Parking Costs Poison Life
Mary and I were driving downtown because it's difficult to rush between medical appointments on the TTC. And so we found ourselves at Bay and Bloor, a black hole when it comes to parking.
Since I had an emergency engagement with an oral surgeon to chop the ruins of a large molar out of my jaw, we decided she would park a few blocks away and we would rendezvous through cell phones.
Then Mary spotted that Toronto Parking Authority garage that stretches between Cumberland and Yorkville just east of Bay. It's only $2.50 an hour, she said. I doubted that. I had some ancient bad history with that garage but I had forgotten the details.
But any port in a storm, because my molar ordeal was now only minutes away. So we drove in, and I saw the charge was really $2.50 for each half hour. Mary then gave that wifely retort about tightwads.
We asked about handicapped parking. We have the necessary permit because both of us walk like drunks. The only attendant in sight said he didn't have anything to do with the garage, just the car wash.
And so we went round and round, occasionally meeting drivers coming down the up ramps. The TPA boasts there are 1,036 spots in "automated" garage #15, and we discovered a vehicle in every spot.
So we descended, this time again meeting cars going the wrong way. We arrived at the Cumberland exit and couldn't figure out how to get out. The TPA devotes more signage to touting the automatic operation than in how to pay.
Finally, with the aid of drivers jammed behind us, we inserted a credit card - we always carry a couple because TPA machines have a habit of randomly rejecting one - and found we paid $2.50 for 10 minutes of driving in circles.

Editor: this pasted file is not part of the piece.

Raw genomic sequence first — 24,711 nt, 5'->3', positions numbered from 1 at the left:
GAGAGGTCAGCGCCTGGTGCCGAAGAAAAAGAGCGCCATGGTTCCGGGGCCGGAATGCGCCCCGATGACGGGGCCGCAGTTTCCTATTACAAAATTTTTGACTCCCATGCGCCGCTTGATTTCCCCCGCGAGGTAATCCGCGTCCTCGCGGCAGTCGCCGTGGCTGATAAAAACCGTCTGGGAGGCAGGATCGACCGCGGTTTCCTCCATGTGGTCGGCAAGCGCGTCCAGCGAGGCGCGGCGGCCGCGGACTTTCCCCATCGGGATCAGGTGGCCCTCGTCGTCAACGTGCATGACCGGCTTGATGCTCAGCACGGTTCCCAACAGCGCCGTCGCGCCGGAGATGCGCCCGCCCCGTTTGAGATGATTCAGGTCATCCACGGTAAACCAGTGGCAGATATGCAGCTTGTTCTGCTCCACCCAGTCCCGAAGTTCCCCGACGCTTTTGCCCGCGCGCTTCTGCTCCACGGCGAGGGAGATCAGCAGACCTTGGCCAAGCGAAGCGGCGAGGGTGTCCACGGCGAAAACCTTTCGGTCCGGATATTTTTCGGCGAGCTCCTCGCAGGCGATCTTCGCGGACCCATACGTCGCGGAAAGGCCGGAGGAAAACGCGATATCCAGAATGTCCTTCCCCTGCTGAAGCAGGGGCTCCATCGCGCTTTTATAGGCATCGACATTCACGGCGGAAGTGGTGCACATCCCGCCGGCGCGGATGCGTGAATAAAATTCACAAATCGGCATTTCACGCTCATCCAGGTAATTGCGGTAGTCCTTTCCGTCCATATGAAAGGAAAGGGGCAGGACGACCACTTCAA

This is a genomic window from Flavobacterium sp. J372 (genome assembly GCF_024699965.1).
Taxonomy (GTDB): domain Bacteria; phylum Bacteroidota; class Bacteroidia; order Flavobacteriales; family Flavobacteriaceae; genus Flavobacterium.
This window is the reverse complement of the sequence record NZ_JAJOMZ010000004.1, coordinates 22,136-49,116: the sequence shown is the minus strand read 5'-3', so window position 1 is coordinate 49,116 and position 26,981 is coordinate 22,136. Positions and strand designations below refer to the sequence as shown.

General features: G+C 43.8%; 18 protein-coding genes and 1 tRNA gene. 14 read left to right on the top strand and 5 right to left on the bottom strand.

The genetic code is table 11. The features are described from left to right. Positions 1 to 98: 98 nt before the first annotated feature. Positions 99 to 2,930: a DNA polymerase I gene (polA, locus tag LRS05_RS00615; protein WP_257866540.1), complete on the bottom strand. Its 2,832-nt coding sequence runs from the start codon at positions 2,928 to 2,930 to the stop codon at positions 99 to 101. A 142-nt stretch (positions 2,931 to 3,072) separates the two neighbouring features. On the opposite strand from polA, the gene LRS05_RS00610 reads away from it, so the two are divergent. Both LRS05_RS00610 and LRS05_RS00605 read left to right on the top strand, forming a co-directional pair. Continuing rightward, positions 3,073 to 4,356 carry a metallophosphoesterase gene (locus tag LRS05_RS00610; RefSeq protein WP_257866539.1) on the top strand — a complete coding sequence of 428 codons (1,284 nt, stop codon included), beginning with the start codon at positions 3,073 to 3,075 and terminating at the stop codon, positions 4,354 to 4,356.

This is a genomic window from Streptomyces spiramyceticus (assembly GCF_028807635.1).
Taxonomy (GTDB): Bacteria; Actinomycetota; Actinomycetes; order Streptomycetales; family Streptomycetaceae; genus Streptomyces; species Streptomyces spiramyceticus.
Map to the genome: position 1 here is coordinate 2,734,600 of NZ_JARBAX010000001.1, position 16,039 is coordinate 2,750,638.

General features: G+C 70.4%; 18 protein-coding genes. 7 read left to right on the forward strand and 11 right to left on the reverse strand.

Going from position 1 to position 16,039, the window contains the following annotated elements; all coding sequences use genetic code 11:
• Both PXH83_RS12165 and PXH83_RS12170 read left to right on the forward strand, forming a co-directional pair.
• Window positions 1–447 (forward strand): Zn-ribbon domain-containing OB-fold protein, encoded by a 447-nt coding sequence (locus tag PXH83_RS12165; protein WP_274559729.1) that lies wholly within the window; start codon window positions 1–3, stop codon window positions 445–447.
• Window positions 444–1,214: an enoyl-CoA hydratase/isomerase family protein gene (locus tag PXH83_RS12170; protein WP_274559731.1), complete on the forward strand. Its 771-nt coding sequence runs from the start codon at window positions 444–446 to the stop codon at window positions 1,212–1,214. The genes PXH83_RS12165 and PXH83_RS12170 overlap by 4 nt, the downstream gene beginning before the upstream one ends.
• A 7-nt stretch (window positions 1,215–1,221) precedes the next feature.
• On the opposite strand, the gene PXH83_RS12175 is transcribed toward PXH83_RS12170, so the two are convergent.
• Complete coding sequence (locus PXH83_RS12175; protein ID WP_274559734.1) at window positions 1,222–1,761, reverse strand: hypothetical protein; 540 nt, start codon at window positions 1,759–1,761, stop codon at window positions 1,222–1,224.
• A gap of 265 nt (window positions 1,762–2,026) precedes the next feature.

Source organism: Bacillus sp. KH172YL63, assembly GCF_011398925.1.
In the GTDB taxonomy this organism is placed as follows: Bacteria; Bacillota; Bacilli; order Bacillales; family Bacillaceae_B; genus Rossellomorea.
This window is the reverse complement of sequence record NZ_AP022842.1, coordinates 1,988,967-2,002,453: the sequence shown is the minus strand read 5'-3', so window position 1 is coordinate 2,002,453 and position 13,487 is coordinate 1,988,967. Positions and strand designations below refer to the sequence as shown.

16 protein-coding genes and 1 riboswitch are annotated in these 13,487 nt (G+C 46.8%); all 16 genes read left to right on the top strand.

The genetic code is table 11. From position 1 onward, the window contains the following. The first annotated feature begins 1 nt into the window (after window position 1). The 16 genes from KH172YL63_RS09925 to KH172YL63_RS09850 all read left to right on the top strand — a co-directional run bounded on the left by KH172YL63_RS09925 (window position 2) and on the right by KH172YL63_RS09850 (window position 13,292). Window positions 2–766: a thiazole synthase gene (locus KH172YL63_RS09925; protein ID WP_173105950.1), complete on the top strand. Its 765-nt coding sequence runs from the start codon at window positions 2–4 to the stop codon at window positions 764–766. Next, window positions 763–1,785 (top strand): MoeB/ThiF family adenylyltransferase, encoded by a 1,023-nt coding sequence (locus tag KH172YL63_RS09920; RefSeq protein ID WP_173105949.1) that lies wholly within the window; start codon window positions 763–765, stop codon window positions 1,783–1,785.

That works out to $15 an hour, which is high even by the gouging standards of downtown Toronto. No wonder there has been a flight of business and commerce to the free parking of the suburbs.
It's bizarre that I have to give basic instruction to the TPA and its 20 garages, including one of the largest in the world under Nathan Phillips Square, but it is not rocket science for drivers to be told at the entrance when a lot or garage is full. Perhaps the TPA should stop patting itself on the back as a modern and "green" operation just long enough to actually deliver more service to its often captive customers.
Why parking is so sophisticated in some parts, you can drive down an expressway in Beijing
and be told on a roadside sign that there are three empty spots in the garage at the next exit. The TPA couldn't even tell me the garage was full, and then overcharged me to boot.
What is happening in this Yorkville-Cumberland garage is a class example of automation run amuck. Just think of the golden gush of revenue into the city treasury from 1,036 spots renting for $2.50 a half hour. The TPA certainly can afford to have a couple of people walking around keeping an eye on things and helping frustrated drivers trying to shove bills into the credit card slot (which the TPA admits used to happen a great deal when it started this dumb idea avoiding cash.)
With true unemployment probably running around 15%, when you consider all those who have given up or never started the search, I don't understand rich outfits cheating us in basic service with dumb automation that has to be prodded through the steps like a dumb kid in kindergarten. There are plenty of people hungry for work.
It used to be that automation was fun. As a teenager, I hitchhiked to Manhattan and my first stop was in an Automat where you fed quarters into slots and lifted up a little glass door in a wall of boxes and took out a sandwich or a piece of pie.
Automats have vanished. I suspect, however, that fast-food operators would dump their minimum wage staff if Automats were more efficient. But automation often isn't. It just saves the operator money.
The Automats certainly didn't deliver service. But then, who does?